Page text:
Calm dog breeds
Is a calm dog right for your family?
Some families are always on the go. Whether they’re hiking, mountain biking, or shuttling kids to and from soccer practice, swim team, school, and karate, you’ll rarely find them at home. Families with active lifestyles may prefer active pets who don’t mind constant car rides. Plenty of dog breeds fit that bill.
However, many families start their dog journey in search of a different kind of dog. They want a calm dog. A lazy dog. A couch potato. A best friend who won’t cause a ruckus. And of course they want to be responsible, loving pet owners. Fortunately, there are plenty of dog breeds for these families, too.
It’s important to attach a couple of caveats to any discussion about calm dogs:
- Any dog can be trained to “settle” or be calm.
- A tired dog is a good dog. Ensure any dog you have gets plenty of exercise. Two 30-minute walks per day is a good start.
- No matter the breed, the dog will not start out calm. You’d never expect a toddler to be calm, and you shouldn’t expect a puppy to be calm. Calm can be learned, and calm comes with age.
Think a calm dog would be perfect for your family? Here’s information about some of the dog breeds often perceived as calm:
Cavalier King Charles spaniel
The Cavalier King Charles spaniel (CKCS) could be considered the ideal breed—not too big, not too small, and 100% adorable. The CKCS has been a lap dog since its creation. In the 1700s, King Charles II adored the breed combination of spaniel + toy breed (the specific cross was likely a Tibetan spaniel with a Japanese chin), so much that the breed was named after him. Thus, we have today’s Cavalier King Charles spaniels, whose first job, lap and foot warmer, they still enjoy today.
The CKCS breed embodies many people’s ideal dog because they rarely bark, or dig, and are typically friendly to everyone they meet, whether two- or four-legged. Also, most spaniels are compact enough to fit into any living arrangement, and are as happy going on twice-daily walks as they are cuddling with you on the couch.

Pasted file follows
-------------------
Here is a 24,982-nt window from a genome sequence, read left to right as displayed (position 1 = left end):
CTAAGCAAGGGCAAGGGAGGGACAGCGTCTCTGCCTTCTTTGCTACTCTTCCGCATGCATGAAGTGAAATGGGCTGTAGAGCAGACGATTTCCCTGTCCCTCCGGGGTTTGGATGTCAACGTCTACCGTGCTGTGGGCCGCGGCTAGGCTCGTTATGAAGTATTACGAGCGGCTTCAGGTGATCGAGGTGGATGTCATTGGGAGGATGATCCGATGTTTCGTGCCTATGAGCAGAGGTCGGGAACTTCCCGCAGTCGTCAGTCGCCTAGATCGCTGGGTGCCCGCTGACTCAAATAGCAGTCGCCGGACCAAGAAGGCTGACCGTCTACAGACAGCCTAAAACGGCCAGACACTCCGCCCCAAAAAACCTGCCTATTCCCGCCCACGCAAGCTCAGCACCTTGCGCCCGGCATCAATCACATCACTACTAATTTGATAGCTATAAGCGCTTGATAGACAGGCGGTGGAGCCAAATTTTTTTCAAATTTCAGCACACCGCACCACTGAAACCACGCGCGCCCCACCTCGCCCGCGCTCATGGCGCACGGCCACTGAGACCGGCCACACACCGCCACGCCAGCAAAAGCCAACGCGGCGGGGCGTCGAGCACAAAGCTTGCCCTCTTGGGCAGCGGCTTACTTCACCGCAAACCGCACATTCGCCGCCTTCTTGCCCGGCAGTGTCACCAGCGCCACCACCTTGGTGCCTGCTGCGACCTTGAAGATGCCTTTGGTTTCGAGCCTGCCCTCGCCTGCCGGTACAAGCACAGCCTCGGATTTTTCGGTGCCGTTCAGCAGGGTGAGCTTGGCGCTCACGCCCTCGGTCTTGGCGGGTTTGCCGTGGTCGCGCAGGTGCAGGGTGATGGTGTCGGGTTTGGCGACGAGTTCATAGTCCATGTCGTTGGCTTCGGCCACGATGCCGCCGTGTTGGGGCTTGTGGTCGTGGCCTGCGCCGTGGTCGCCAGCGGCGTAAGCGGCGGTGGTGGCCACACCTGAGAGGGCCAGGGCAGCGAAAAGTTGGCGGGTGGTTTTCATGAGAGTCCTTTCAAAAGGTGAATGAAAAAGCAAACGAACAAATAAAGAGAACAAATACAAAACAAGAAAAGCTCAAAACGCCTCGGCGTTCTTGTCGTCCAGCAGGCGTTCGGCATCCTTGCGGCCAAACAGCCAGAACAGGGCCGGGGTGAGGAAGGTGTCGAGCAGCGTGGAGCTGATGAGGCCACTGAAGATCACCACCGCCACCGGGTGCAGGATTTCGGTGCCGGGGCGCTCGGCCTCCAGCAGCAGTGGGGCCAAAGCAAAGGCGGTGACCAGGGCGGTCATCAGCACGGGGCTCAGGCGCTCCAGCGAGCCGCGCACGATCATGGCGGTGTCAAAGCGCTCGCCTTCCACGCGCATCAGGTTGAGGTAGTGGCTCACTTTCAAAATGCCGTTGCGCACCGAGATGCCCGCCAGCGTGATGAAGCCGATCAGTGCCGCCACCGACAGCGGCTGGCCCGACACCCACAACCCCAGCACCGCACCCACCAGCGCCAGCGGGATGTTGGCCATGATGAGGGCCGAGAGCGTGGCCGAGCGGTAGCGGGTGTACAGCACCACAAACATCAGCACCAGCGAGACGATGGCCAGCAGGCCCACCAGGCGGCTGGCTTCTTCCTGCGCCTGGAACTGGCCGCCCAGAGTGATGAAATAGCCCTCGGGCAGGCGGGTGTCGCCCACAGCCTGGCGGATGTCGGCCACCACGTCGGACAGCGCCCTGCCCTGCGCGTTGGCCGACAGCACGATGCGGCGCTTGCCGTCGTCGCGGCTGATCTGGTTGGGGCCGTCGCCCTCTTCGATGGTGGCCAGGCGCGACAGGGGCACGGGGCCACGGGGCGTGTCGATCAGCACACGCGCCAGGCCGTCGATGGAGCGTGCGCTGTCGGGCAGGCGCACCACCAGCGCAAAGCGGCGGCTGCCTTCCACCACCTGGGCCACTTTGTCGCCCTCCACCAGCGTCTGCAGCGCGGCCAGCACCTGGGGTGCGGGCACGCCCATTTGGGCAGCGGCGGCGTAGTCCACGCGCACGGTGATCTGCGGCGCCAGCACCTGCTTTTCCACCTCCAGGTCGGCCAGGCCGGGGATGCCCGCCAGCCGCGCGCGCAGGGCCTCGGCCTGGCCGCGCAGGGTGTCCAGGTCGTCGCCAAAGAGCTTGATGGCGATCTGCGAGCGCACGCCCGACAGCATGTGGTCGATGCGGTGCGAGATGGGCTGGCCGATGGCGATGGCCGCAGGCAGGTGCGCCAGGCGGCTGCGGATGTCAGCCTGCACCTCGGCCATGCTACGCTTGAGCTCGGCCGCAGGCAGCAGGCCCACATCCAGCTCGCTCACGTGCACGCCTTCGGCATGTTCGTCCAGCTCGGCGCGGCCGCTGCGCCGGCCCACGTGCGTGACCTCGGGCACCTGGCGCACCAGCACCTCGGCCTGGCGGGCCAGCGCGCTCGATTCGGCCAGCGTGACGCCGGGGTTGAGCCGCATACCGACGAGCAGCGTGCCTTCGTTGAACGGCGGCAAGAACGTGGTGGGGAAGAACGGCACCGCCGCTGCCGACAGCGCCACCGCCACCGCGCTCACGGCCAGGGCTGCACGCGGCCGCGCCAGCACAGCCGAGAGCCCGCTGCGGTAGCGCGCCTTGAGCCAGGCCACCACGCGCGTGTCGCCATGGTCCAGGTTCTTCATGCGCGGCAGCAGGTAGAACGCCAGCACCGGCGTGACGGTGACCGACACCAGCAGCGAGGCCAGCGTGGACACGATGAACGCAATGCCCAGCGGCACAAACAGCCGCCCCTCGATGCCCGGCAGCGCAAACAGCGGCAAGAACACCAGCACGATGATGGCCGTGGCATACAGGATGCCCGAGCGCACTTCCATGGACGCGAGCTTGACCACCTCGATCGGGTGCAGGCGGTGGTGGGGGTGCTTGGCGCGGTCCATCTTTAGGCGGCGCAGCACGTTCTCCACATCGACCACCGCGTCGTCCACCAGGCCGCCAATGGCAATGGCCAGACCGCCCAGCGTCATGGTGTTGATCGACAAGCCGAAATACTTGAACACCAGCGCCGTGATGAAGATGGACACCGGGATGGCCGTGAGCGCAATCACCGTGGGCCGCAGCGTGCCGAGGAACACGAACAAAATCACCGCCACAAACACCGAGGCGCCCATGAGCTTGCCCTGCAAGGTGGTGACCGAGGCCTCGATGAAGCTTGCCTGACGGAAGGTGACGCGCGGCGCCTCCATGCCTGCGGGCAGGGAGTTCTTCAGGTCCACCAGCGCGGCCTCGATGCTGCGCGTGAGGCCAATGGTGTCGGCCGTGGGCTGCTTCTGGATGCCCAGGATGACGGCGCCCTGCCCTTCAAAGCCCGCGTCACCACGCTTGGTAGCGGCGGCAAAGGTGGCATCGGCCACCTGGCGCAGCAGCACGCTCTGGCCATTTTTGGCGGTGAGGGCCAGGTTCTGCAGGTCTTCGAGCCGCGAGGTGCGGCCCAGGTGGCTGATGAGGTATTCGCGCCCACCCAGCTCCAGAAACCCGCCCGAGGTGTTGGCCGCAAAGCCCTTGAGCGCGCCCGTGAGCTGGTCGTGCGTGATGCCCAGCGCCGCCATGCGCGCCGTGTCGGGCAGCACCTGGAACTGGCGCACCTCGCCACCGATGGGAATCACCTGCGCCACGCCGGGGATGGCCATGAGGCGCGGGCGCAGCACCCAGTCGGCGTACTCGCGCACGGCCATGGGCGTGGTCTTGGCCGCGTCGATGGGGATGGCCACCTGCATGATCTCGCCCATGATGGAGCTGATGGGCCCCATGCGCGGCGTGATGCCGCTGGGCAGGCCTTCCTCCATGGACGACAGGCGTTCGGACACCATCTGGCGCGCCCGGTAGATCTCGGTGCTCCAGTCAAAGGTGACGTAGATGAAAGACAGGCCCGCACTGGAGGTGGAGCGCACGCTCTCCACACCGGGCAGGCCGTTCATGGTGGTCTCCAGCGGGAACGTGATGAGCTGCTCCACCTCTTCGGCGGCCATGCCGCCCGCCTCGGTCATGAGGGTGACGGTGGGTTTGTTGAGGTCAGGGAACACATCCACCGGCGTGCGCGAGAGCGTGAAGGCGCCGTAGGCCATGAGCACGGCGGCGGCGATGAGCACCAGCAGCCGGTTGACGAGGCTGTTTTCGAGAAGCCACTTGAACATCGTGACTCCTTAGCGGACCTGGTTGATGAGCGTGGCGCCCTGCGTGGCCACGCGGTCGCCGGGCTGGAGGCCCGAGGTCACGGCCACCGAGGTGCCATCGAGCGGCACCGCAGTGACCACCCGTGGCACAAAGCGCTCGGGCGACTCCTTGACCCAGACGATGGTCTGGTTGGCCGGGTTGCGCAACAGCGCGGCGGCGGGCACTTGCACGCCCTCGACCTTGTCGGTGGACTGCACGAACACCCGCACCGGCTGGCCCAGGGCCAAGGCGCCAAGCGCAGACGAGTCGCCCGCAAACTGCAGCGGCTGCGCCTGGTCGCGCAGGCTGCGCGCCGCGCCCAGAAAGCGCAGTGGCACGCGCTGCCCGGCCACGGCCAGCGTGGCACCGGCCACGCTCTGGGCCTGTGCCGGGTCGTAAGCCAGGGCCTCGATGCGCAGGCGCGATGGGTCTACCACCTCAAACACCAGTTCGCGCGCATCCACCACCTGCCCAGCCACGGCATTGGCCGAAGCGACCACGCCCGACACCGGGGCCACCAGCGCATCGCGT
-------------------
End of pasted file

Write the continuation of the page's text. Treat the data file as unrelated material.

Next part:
Like any breed, the CKCS is prone to specific medical conditions, including:
- Mitral valve disease
- Patellar luxation
The golden retriever is one of America’s most popular dog breeds. From their humble origins as hunting dogs, golden retrievers quickly worked their way into the hearts (and beds) of Americans, thanks in part to a calm, focused manner and obedient loyalty. Golden retrievers are still used for hunting, but they also excel in their role as assistance dogs, running agility courses, and participating in obedience trials. Golden retrievers are quick to learn and eager to please—a winning combination.
Golden retrievers are athletic and need a fair bit of exercise. However, if you don’t need a four-legged running partner, the golden retriever is happy to chase balls all evening long. When well-trained and exercised, golden retrievers can be calm at home, and make the perfect nursemaid for families with children.
Common health concerns with this breed include:
- Hip dysplasia
- Allergic skin disease, such as ear infections and hot spots
Great Pyrenees are working dogs, but when they’re not working, they’re usually resting. This enormous, ancient breed was originally a livestock guardian, and they are often still used in that role. The Great Pyrenees loves being outdoors, watching over a flock of sheep or keeping the family goats safe from predators.